BOOK REVIEW--The End of Food Allergy

We’re all familiar with the 32 million and growing number of Americans with life-threatening food allergies and that 5.6 million of them are children. In their 2020 book, The End of Food Allergies, Kari Nadeau, MD, PhD and Sloan Barnett offer information, guidance, and hope for anyone struggling with food allergies. A frequent contributor to this newsletter, Kristen Stewart reviews their book, sharing their hope for the future.

BOOK REVIEW
The End of Food Allergy: The First Program to Prevent and Reverse a 21st Century Epidemic

left-Sloan Bennett; right-Kari Nadeau below 'End of Food Allergy'
L-Sloan Bennett; R-Kari Nadeau

By Kari Nadeau, MD, PhD and Sloan Barnett
Book review by Kristen Stewart
August 15, 2022

When I recently picked up End of Food Allergy: The First Program to Prevent and Reverse a 21st Century Epidemic by Kari Nadeau, MD, PhD and Sloan Barnett, I saw the proclamation on the cover — "Featuring Immunotherapy." Naturally I thought that was its subject. It turns out I was both right and wrong.

This book does provide detailed information about immunotherapy, the state-of-the-art treatment that can re-educate the immune system in a matter of months to no longer see allergy triggers as cause for alarm. But that is not all. As an added bonus, it takes the reader on a deep dive into everything one needs to know about food allergies.

Dr. Nadeau, Director of the Sean N. Parker Center for Allergy and Asthma Research at Stanford University, has extensive knowledge and experience in the field after decades conducting trailblazing research and working with food allergy families. As a lawyer, journalist and author of the bestselling book about clean and healthy living Green Goes With Everything — and a mother to two children with food allergies who have successfully undergone immunotherapy — Ms. Barnett brings her own important skills and experiences to the duo. The result is a wide-ranging book full of important information that is an interesting, enjoyable read.

"Understanding Food Allergy" is the first section and covers the rising numbers of individuals with food allergies, possible reasons behind it and how food allergies work. It also addresses parental guilt (and why it is not warranted) along with what the research shows when it comes to food allergies and genetics, gestation and C-sections. Finally, it concludes with helpful items on how to make life safer including when preparing food, reading food labels, using epinephrine, and more.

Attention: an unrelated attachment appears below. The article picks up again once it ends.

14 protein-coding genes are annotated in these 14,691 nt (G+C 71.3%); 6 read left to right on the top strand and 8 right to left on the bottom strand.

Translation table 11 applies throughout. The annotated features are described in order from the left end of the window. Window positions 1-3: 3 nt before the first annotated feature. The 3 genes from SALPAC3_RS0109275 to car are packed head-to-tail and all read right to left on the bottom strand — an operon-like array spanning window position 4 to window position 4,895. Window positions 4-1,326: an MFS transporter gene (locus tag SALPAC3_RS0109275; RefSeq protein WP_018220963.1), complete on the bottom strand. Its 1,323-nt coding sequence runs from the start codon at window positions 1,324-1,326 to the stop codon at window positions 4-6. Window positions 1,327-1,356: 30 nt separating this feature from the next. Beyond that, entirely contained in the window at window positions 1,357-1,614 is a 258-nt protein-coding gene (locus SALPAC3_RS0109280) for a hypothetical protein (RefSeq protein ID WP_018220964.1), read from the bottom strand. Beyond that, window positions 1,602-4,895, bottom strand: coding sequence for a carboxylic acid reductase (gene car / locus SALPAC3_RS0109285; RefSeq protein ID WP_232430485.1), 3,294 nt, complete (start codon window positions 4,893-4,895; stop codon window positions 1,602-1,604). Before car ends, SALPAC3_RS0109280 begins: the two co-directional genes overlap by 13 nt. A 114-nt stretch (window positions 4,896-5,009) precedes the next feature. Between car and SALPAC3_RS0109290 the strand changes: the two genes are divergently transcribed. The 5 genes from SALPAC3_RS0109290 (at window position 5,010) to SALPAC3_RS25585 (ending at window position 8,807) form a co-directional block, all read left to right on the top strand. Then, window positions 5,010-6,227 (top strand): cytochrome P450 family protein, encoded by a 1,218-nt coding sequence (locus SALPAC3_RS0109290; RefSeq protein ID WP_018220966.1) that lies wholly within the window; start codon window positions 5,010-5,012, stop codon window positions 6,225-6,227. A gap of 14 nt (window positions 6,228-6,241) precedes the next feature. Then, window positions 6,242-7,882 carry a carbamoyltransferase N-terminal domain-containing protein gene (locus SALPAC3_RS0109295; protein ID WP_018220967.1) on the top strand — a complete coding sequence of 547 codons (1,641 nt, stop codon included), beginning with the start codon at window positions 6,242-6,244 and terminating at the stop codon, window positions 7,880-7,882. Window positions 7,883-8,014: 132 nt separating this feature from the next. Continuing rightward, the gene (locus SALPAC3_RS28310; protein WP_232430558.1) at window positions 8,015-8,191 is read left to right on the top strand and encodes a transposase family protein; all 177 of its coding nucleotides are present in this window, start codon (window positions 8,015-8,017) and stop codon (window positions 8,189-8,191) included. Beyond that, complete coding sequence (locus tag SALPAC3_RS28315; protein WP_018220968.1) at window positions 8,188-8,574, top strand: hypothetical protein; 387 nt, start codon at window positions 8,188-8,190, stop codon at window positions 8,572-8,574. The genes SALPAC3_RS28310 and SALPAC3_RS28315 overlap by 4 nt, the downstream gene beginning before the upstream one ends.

The second section of the book is "The Science of Treating and Reversing Food Allergy." It begins with a chapter about food diaries and descriptions of a number of different tests that can be conducted for diagnostic purposes. Next it discusses the latest findings in trying to prevent food allergies from beginning in the first place such as by encouraging early exposure to a diverse diet after the baby is four to six months old.

Immunotherapy then takes the spotlight with a detailed description of its history, how it works and the different types available. It also addresses the specifics of undergoing immunotherapy from what to expect and how long it will take to the potential cost and what kind of results to expect. It concludes on a hopeful note detailing many advances researchers are working on from creating foods that are less allergenic to the development of ingredient sensors that can detect allergens in foods and wearables that can pick up on the beginning of an allergic reaction. Vaccines and biologic drugs currently being explored are described as well.

The final portion of the book — "Personal and Global Perspectives" — focuses on the implications of food allergies to individuals, loved ones and the world. Living with a food allergy can take an emotional toll on children and families creating stress and anxiety on a day-to-day basis and/or if they decide to undergo immunotherapy. Seeking education and support groups as well as potentially working with a therapist can help.

The section also looks to the future as the amount of people around the world with food allergies continues to increase and climate change brings about the potential of new challenges as plants and pollen adapt to rising temperatures. Finally, the book concludes with lifestyle modifications that can not only help the planet but potentially reduce the chances of a food allergy.

"As a Black parent, I found "The End of Food Allergy" fascinating," says Melissa Mueller-Douglas, the project manager for the Allergy Advocacy Association. "Both of my children were born in the Fall/Winter, reside in New York State, and are diagnosed with life threatening food allergies."

Whether you or a loved one has food allergies or you are seeking to avoid their development in a new baby, this book with its detailed, in-depth information along with actionable items is an important addition to any list of allergy reading. 

Dr. Kari Nadeau is a nationally recognized Harvard-trained food allergies expert, clinical researcher and physician at Stanford University.

Sloan Barnett is an attorney, journalist, and author of New York Times bestseller Green Goes with Everything: Simple Steps to a healthier Life and a Cleaner Planet.

Kristen Stewart is a free-lance writer residing in New Jersey. She is a regular contributor to our association’s e-newsletter. This email address is being protected from spambots. You need JavaScript enabled to view it.

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